Relational burden, depression, and loneliness among American older adults: an inquiry into the ‘dark side of social capital’

Harris Hyun soo Kim, Jong Hyun Jung

Research output: Contribution to journalArticlepeer-review

2 Scopus citations


Objectives: Social networks and resources embedded in them are shown to promote mental health. This study examines whether there may be deleterious consequences of interpersonal ties and social capital on loneliness and depression in later life. Method: Using data from the latest wave of National Social Life, Health and Aging Project (NSHAP) 2015–2016, we examine how relational burden is associated with mental health outcomes among older American adults. We also assess whether relational burden measured at the contextual, or regional, level may moderate the link between collective efficacy (neighborhood cohesion) and depression/loneliness. Results: Individual-level relational burden stemming from both kin and non-kin members is associated with higher levels of depression and loneliness. Moreover, regional-level kin and non-kin types of relational burden significantly amplify the negative relationship between collective efficacy and depression. For loneliness, however, we do not find such cross-level interaction. Conclusion: Unlike prior research using conventional measures of social capital (e.g. trust, frequency of social interaction, and organizational participation) to evaluate its potential downside, our study contributes to the literature by directly operationalizing the concept of ‘relational burden’, stress due to excessive demands from others, at individual and contextual levels of analysis.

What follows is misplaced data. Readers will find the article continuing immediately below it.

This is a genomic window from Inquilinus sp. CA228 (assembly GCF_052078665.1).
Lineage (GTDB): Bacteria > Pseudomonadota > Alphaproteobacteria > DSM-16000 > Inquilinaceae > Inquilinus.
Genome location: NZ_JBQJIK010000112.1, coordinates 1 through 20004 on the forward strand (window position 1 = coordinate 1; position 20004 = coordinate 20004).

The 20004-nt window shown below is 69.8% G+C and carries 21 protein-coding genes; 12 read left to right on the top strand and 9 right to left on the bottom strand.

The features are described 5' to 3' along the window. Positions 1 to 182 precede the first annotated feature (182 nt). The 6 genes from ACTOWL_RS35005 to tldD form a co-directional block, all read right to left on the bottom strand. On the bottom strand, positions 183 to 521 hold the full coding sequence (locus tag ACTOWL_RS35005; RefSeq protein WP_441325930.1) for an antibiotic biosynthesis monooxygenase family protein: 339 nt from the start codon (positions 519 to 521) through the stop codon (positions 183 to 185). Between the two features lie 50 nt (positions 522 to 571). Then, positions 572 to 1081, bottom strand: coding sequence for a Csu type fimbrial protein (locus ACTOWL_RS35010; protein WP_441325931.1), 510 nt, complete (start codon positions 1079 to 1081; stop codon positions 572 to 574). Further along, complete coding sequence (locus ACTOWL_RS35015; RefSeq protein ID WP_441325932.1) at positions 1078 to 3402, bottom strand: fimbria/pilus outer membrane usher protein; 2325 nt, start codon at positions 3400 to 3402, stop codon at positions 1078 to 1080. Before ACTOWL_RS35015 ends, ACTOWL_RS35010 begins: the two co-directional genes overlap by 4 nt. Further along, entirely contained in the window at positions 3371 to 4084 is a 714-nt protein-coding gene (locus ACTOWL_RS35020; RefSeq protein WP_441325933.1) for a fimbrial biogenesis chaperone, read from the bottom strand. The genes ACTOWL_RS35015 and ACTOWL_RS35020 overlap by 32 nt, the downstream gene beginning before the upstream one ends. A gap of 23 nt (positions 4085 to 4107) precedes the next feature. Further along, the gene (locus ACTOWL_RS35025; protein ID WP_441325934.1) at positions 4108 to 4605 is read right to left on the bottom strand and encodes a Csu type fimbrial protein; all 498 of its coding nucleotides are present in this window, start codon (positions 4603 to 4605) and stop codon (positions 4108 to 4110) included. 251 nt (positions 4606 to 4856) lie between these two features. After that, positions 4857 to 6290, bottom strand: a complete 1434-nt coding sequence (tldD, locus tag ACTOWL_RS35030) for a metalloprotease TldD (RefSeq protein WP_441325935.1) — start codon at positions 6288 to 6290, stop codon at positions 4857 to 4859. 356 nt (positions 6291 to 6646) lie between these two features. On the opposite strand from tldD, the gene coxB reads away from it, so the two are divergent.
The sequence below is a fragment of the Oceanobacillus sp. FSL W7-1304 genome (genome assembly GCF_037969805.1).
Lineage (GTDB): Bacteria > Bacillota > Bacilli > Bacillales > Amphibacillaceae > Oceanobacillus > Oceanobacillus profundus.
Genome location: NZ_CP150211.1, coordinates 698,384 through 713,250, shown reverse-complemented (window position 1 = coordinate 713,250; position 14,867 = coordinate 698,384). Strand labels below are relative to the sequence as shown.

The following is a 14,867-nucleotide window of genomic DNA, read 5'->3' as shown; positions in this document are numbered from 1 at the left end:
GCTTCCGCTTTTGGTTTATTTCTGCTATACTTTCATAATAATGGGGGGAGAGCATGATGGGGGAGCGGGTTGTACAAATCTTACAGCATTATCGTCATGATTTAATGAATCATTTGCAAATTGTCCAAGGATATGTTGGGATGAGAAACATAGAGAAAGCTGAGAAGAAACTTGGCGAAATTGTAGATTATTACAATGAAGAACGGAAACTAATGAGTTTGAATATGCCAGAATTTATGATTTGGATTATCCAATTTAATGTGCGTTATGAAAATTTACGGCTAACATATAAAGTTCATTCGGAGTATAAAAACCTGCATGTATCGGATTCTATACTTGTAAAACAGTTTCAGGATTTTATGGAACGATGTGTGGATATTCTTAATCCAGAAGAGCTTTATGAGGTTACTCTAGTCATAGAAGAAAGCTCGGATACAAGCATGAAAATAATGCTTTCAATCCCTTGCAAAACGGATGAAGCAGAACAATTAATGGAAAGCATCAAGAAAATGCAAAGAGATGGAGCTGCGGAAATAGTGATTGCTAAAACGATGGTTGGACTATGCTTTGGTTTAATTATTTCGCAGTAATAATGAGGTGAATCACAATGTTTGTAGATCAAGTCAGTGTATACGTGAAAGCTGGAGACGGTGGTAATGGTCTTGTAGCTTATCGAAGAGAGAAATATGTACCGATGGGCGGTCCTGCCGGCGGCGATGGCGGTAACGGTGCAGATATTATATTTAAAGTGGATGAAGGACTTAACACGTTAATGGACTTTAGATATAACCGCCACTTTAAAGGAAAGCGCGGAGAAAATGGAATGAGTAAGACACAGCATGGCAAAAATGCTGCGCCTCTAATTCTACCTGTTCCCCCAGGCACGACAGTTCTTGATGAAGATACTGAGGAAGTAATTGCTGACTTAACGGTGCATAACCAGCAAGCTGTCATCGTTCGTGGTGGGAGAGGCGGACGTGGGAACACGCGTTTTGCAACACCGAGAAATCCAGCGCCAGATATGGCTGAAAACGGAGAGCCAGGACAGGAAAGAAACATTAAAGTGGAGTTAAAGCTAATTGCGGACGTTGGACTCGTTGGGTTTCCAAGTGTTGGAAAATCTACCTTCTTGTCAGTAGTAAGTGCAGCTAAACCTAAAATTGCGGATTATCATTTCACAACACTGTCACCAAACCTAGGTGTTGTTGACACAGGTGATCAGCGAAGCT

Original languageEnglish
Pages (from-to)630-639
Number of pages10
JournalAging and Mental Health
Issue number3
StatePublished - 2023

Bibliographical note

Funding Information:
The author(s) reported there is no funding associated with the work featured in this article.

Publisher Copyright:
© 2022 Informa UK Limited, trading as Taylor & Francis Group.


  • Social capital
  • collective efficacy
  • depression
  • loneliness
  • relational burden
  • social support


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